“We’re getting plenty of press during this Tour de France and for the right reasons now too, it’s just a fantastic feeling. The team owner, Gerry Ryan, is here in France with us and maybe he’ll buy us a bottle of champagne or two,” laughed Gerrans.

Team Orica Greenedge rides in formation during the Stage 4 team time trial of the Tour de France Tuesday July 2, 2013. AP Photo/Laurent Rebours

The Orica team bus incident is now safely in the rear view mirror, and becomes part of Tour lore and a laugh in the years to come.

No change in the specialists jerseys. Pierre Rolland remains the King of the Mountains, Peter Sagan wears the sprinters green jersey, and Marcel Kwiatkowski is in white as the best young rider. Team Orica Greenedge now has the team lead.

Riders now move on to the second longest stage in this year’s Tour through southern France, 142 miles from Cagnes-sur-Mer to Marseille. It should provide beautiful scenery for fans. It’s a day when an early breakaway could survive to win this long flat stage, but since the sprinters haven’t had much chance for glory, they could fight to contest the stage win at the finish line.

See a map of Stage 5 here.

Gayle Lynn Falkenthal, APR, is President/Owner of the Falcon Valley Group in San Diego, California. She is also a serious boxing fan covering the Sweet Science for Communities. Read more Ringside Seat in the Communities at The Washington Times. Follow Gayle on Facebook and on Twitter @PRProSanDiego. Gayle can be reached via Google +

Please credit “Gayle Falkenthal for Communities Digital News when quoting from or linking to this story.   

Copyright © 2013 by Falcon Valley Group

Team Orica Greenedge with new overall leader Simon Gerrans of Australia in fifth position with mouth open, passes under a bridge during the fourth stage of the Tour de France cycling race, a team time-trial over 25 kilometers (15.6 miles) with start and finish in Nice, southern France, Tuesday July 2, 2013. (AP Photo/Laurent Cipriani)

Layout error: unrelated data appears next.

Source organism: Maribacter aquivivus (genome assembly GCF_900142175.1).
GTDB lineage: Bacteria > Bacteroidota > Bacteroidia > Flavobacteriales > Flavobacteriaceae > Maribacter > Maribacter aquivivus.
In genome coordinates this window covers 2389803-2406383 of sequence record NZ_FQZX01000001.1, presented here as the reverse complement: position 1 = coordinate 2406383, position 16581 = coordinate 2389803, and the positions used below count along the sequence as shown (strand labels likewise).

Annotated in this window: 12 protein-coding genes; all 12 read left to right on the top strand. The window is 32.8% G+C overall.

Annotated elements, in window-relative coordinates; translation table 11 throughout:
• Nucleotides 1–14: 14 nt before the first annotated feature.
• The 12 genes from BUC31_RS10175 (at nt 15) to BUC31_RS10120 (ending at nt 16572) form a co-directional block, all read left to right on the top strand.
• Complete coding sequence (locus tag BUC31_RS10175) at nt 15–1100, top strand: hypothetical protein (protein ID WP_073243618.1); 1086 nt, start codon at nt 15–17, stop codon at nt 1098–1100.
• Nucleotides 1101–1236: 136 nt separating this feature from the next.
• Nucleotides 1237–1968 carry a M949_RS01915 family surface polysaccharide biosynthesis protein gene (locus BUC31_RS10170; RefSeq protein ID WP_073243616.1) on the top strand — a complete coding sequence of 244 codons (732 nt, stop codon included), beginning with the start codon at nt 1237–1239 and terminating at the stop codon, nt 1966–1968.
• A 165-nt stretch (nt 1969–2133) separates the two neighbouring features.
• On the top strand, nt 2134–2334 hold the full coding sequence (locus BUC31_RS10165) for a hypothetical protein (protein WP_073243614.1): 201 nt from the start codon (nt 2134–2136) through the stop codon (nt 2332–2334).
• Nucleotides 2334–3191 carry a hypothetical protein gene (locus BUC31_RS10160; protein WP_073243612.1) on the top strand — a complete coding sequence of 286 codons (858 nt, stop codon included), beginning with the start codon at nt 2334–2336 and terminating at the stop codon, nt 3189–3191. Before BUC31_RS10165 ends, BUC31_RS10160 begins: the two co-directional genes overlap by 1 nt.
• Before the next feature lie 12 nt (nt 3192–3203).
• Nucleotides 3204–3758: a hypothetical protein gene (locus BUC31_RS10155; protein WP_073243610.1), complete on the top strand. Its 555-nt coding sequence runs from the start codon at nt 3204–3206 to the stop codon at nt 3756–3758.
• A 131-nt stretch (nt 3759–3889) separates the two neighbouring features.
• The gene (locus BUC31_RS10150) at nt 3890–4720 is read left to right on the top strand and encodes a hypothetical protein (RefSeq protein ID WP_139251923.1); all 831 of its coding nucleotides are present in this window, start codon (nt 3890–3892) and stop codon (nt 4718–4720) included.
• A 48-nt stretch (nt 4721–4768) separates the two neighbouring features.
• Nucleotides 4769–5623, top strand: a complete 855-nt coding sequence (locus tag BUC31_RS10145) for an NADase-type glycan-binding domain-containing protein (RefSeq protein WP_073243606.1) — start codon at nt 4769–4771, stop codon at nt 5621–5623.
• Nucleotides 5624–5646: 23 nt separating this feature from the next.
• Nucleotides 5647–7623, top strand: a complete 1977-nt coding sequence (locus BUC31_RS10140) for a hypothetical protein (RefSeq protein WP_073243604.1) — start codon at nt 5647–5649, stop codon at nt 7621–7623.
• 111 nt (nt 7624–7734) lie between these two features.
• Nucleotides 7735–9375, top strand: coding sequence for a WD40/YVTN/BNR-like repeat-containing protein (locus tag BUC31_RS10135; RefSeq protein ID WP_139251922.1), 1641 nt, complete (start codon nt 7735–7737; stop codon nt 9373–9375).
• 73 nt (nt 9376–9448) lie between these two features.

Stage winner team Orica Greenedge with Simon Gerrans of Australia, wearing the overall leader’s yellow jersey, celebrates on the podium of the fourth stage of the Tour de France cycling race, a team time-trial over 25 kilometers (15.6 miles) with start and finish in Nice, southern France, Tuesday July 2, 2013. (AP Photo/Christophe Ena)


This article is the copyrighted property of the writer and Communities @ WashingtonTimes.com. Written permission must be obtained before reprint in online or print media. REPRINTING TWTC CONTENT WITHOUT PERMISSION AND/OR PAYMENT IS THEFT AND PUNISHABLE BY LAW.

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Gayle Falkenthal

Gayle Lynn Falkenthal, MS, APR, is President of the Falcon Valley Group, a San Diego based communications consulting firm. Falkenthal is a veteran award winning broadcast and print journalist, editor, producer, talk host and commentator. She is an instructor at National University in San Diego, and previously taught in the School of Journalism & Media Studies at San Diego State University.